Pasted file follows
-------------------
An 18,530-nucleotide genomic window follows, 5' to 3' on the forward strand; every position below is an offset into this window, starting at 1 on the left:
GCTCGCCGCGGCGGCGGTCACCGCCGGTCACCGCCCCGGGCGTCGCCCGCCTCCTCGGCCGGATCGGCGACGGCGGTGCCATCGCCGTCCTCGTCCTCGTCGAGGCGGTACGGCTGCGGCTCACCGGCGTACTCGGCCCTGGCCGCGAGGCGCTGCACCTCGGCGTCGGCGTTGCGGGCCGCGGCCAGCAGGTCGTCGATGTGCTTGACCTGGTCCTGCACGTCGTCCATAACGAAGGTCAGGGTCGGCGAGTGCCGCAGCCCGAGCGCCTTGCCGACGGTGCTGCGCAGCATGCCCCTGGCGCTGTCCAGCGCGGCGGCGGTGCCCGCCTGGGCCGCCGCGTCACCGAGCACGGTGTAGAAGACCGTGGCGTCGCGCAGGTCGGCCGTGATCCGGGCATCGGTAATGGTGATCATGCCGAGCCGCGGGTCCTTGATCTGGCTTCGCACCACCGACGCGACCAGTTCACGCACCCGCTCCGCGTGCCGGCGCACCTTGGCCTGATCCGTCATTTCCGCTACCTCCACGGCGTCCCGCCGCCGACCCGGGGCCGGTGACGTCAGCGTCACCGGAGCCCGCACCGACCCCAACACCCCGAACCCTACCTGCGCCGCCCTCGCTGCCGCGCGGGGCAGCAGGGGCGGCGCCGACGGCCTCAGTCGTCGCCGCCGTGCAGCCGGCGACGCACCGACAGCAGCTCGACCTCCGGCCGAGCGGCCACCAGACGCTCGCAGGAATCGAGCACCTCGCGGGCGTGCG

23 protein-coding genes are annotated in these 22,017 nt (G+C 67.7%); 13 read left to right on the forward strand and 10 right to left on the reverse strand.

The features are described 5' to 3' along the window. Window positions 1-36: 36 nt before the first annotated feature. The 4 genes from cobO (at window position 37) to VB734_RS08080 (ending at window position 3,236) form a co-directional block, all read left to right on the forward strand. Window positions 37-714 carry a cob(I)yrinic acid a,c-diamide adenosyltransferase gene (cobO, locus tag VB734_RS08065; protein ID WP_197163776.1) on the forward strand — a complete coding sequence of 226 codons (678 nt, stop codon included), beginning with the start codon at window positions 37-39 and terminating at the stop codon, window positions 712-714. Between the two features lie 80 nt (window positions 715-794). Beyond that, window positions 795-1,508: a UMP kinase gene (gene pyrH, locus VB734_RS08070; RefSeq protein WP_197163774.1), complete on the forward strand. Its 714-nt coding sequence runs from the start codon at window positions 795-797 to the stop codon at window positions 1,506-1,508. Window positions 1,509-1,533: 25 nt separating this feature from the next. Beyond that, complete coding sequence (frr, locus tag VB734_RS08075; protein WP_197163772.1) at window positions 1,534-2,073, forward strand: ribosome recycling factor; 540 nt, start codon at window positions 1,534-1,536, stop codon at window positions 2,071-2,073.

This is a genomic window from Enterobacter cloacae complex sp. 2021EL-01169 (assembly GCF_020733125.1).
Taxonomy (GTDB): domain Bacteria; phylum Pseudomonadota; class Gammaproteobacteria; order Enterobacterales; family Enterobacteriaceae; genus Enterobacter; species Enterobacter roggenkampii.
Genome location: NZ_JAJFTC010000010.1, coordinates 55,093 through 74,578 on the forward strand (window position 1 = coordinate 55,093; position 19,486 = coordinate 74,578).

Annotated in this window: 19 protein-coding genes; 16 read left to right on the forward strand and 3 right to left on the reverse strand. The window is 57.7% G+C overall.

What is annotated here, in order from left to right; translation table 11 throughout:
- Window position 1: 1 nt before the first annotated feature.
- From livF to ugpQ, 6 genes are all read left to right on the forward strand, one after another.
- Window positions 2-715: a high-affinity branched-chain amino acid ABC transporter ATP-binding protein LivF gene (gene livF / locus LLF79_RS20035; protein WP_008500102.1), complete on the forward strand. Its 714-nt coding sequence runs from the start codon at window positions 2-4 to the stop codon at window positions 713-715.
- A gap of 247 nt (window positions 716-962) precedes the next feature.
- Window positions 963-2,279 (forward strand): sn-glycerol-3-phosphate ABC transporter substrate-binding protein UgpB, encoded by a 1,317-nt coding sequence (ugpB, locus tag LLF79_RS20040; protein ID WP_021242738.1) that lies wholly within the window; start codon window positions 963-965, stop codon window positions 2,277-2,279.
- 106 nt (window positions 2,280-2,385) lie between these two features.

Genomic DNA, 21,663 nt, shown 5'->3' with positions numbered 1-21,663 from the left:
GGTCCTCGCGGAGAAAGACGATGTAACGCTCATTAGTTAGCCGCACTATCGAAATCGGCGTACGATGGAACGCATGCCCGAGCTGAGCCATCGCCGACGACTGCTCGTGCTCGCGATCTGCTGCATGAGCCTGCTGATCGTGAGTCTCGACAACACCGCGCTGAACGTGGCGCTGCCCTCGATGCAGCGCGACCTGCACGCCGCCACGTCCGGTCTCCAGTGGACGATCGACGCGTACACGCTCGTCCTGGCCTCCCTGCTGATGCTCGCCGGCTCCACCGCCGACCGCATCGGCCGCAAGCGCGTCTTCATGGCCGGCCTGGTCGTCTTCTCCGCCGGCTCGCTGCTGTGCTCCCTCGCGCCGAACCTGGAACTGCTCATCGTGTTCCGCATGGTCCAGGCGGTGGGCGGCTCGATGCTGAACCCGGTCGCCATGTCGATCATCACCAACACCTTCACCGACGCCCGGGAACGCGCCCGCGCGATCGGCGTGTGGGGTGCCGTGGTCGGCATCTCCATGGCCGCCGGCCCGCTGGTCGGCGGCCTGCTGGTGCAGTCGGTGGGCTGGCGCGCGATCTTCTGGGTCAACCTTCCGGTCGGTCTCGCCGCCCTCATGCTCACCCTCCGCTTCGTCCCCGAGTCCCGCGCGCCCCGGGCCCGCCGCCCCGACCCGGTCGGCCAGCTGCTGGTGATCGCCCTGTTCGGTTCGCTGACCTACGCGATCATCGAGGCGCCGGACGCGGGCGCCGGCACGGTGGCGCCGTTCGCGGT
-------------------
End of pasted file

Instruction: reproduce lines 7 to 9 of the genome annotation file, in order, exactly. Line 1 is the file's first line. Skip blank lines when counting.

Genome location: NZ_JAJFTC010000010.1, coordinates 55,093 through 74,578 on the forward strand (window position 1 = coordinate 55,093; position 19,486 = coordinate 74,578).

Annotated in this window: 19 protein-coding genes; 16 read left to right on the forward strand and 3 right to left on the reverse strand. The window is 57.7% G+C overall.

What is annotated here, in order from left to right; translation table 11 throughout: